Standard model quarks are fundamental particles not related to electrons and neutrinos. They come in two types called “up” and “down”, with different masses and charges. An up quark has a plus ⅔rds charge and a down quark has a minus ⅓rd charge for no known reason, except this conveniently lets two down quarks combine with an up quark to give a proton that is the nucleus of Hydrogen, the first periodic table element.
For quark mass to arise like that of an electron, it must also be based on an extreme photon collision. So if leptons are a two-way collision, quarks must be a three-way collision, where three beams of extreme light meet in one node (Figure 4.9). Again, this unlikely event must have occurred in the first plasma by the quantum law of all action. The collision is in a plane, so if one axis line needs two beams to fill its channels, it needs four beams to fill the dimensions of a plane. Two beams colliding fill the channel set of one axis but three beams colliding fill only 1.5 channel sets, not the two that a plane has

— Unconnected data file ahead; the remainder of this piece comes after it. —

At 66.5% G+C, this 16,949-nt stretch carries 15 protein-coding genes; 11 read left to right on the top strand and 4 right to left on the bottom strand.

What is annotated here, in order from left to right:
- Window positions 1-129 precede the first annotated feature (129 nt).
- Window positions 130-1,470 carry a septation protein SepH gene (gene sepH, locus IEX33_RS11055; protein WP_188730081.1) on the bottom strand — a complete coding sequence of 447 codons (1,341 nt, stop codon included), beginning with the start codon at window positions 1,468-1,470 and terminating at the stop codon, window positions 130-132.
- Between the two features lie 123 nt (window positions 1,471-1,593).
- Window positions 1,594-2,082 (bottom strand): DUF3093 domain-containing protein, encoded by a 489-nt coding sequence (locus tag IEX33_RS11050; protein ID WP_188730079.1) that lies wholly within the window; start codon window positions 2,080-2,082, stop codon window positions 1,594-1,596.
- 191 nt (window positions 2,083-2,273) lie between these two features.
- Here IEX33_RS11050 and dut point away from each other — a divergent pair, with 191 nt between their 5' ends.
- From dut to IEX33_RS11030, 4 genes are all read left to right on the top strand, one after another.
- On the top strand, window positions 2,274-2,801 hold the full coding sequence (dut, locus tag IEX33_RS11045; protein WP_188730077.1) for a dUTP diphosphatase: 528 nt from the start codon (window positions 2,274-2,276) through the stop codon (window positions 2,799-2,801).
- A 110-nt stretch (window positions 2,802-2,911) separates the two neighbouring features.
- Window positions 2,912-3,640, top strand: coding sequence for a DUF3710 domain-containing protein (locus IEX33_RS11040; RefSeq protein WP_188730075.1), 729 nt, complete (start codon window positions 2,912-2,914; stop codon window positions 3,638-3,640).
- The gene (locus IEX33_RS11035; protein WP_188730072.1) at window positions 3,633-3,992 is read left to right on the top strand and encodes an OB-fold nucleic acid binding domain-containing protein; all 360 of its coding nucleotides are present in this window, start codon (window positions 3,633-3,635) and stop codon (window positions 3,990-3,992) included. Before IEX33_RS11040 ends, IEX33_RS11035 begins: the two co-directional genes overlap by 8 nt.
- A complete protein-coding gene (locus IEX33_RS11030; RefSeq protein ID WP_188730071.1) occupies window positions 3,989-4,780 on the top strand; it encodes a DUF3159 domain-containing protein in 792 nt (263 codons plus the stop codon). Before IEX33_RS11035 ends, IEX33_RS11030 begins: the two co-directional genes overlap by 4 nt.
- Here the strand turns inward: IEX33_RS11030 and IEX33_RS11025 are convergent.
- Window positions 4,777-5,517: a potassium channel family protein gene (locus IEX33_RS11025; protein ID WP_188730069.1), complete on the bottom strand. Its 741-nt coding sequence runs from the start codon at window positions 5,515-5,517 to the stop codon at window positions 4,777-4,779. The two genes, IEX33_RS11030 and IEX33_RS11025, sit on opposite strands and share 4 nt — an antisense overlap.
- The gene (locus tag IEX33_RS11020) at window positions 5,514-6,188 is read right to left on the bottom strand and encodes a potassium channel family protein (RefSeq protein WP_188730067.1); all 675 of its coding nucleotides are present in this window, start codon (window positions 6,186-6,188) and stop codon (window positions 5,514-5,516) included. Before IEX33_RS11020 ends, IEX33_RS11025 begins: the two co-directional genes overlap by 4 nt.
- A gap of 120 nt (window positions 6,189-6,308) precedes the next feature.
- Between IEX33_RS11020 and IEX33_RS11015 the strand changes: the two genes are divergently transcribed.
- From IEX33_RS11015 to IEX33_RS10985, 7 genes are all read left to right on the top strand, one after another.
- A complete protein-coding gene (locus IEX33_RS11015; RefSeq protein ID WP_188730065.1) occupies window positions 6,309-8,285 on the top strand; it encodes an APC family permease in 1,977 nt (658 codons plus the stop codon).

Hence the result can’t be stable alone and indeed quarks are never observed alone. Had this not been so, the model would fail, leaving few other options for consistent reverse engineering at this point.
A three-axis collision has an interesting symmetry, as photons on any of the three axes half exist on the other two by the cosine rule so any quark axis is one beam vs. two others at half strength, i.e. a lepton type collision. That a quark is a semi-stable symmetry that can combine with other quarks to give a stable planar structure is now explored.